Aleuritia, recently supported as monophyletic in genus-wide chloroplast-based phylogenies (Mast et al., 2001, 2006), includes 21 arctic-alpine species of small to medium-sized plants, usually perennial, that typically have a single umbel of flowers, a yellow annulus at the center of the corolla, presence of dense farina on the stem and calyx, syncolpate pollen, and a base chromosome number of x = 9 (Richards, 2002). Geographically, Aleuritia is one of the most widespread groups within Primula, with main centers of diversity in the major mountain systems and the plains of North America and the major mountain systems of Eurasia, except for the Himalayas (Fig. 1a,c–e, Table 1). The only South American species of Primula described so far, Primula magellanica, belongs to Aleuritia (Fig. 1b, Table 1).

Figure 1.

Distributional ranges of taxa from Primula sections Aleuritia and Armerina discussed in this study. Ranges of diploids (in bold type) are shown by plain contour lines, those of polyploids by shaded areas. Ranges of Asian, South American, North American and European species are tinged in orange, green, blue and red tones, respectively, whereas species occurring on more than one continent are shown in grey tones. Dashed, black lines symbolize the extent of major ice sheets during the last glacial maximum (18 000 bp, according to Siegert, 2001). Species ranges are grouped according to the clades of Fig. 2: a, clade A; b, clade B; c, clade C; d, subclade d1; e, subclade d2; NL, Newfoundland.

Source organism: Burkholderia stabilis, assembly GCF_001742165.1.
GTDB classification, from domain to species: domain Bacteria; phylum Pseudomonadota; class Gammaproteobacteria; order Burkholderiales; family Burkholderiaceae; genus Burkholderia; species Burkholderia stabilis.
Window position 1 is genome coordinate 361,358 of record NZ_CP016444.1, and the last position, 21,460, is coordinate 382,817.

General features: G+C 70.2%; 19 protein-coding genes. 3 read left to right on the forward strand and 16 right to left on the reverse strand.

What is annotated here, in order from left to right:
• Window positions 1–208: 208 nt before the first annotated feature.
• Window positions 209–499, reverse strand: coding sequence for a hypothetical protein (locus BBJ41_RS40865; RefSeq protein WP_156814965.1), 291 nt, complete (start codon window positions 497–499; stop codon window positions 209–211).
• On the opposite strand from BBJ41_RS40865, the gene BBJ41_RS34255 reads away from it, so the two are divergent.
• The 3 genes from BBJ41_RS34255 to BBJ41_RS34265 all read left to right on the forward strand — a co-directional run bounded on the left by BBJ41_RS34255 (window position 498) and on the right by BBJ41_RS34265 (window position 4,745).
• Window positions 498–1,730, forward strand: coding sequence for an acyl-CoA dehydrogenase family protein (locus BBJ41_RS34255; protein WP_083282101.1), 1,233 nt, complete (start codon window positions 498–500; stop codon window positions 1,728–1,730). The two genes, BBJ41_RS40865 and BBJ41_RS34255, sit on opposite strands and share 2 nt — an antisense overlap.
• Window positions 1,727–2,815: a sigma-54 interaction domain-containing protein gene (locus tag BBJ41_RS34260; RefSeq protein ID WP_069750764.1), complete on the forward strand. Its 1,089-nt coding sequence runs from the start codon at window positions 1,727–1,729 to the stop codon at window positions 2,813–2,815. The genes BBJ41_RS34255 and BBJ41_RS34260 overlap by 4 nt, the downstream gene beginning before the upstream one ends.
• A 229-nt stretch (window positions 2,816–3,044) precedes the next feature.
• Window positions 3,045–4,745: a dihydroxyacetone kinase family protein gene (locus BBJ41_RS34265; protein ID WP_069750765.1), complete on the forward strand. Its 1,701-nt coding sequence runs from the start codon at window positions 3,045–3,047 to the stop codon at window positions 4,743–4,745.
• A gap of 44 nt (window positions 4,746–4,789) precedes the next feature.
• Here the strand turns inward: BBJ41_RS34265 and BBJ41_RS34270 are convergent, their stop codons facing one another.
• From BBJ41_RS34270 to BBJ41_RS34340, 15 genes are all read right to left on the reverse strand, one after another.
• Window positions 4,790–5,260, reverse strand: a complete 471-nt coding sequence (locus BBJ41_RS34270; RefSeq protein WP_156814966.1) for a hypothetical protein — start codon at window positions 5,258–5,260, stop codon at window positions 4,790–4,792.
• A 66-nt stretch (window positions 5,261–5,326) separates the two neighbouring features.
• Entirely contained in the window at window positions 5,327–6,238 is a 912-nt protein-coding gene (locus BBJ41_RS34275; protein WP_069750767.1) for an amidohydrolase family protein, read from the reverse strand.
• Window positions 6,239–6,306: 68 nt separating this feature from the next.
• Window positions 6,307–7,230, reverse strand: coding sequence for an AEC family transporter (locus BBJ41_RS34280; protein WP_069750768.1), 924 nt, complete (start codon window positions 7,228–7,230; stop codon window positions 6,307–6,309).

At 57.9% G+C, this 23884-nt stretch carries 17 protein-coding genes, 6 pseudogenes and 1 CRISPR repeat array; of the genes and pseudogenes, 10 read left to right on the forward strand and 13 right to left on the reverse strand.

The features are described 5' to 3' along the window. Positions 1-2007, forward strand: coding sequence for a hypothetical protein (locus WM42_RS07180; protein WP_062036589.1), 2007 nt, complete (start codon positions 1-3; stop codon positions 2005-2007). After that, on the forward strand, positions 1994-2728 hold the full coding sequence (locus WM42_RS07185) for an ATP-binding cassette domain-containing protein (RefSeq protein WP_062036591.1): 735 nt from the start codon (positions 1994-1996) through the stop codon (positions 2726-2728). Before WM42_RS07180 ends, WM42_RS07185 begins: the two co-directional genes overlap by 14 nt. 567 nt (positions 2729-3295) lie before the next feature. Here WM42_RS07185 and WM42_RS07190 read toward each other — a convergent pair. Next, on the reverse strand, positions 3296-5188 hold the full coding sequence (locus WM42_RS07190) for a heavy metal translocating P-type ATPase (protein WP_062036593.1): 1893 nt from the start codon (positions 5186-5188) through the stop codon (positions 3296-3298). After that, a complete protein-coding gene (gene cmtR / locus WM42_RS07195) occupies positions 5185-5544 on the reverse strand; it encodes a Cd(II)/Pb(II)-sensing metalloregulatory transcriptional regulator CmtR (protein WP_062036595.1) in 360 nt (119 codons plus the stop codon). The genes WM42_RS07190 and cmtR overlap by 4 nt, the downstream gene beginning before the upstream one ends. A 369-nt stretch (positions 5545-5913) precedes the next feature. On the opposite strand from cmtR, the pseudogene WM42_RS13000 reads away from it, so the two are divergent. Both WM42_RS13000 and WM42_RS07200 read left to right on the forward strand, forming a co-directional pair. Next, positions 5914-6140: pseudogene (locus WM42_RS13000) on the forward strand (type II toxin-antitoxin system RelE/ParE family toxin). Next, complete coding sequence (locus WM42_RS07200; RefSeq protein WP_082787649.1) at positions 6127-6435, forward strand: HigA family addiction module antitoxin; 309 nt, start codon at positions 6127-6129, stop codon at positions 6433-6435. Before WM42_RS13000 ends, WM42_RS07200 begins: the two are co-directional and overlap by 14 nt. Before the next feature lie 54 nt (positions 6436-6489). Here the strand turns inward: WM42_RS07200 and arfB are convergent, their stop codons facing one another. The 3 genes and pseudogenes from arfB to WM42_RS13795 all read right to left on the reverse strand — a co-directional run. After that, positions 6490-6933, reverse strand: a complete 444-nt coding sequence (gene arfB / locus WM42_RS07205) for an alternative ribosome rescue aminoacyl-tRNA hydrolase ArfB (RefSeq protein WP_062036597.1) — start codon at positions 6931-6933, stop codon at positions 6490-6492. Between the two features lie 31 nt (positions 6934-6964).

Table 1.  Distributional range, latitude, ploidy level, breeding system and pollen type of Primula sect. Aleuritia species
Primula speciesDistributional rangeLatitudePloidy levelBreeding systemPollen type
  1. Species included in the present study are in bold type. HE, heterostyle; HO, homostyle; na, not available.

  2. Sources: (Bruun, 1932; Vogelmann, 1956; Hultgård, 1990; Kelso, 1991; Hultgård, 1993; Richards, 2002).

P. modesta Bisset & MooreJapan, Kurile Island33–43° N2n = 2x = 18HE3–4-syncolpate
P. specuicola Rydb.SE Utah, N Arizona, North Rim, Grand Canyon36° N2n = 2x = 18HE3-syncolpate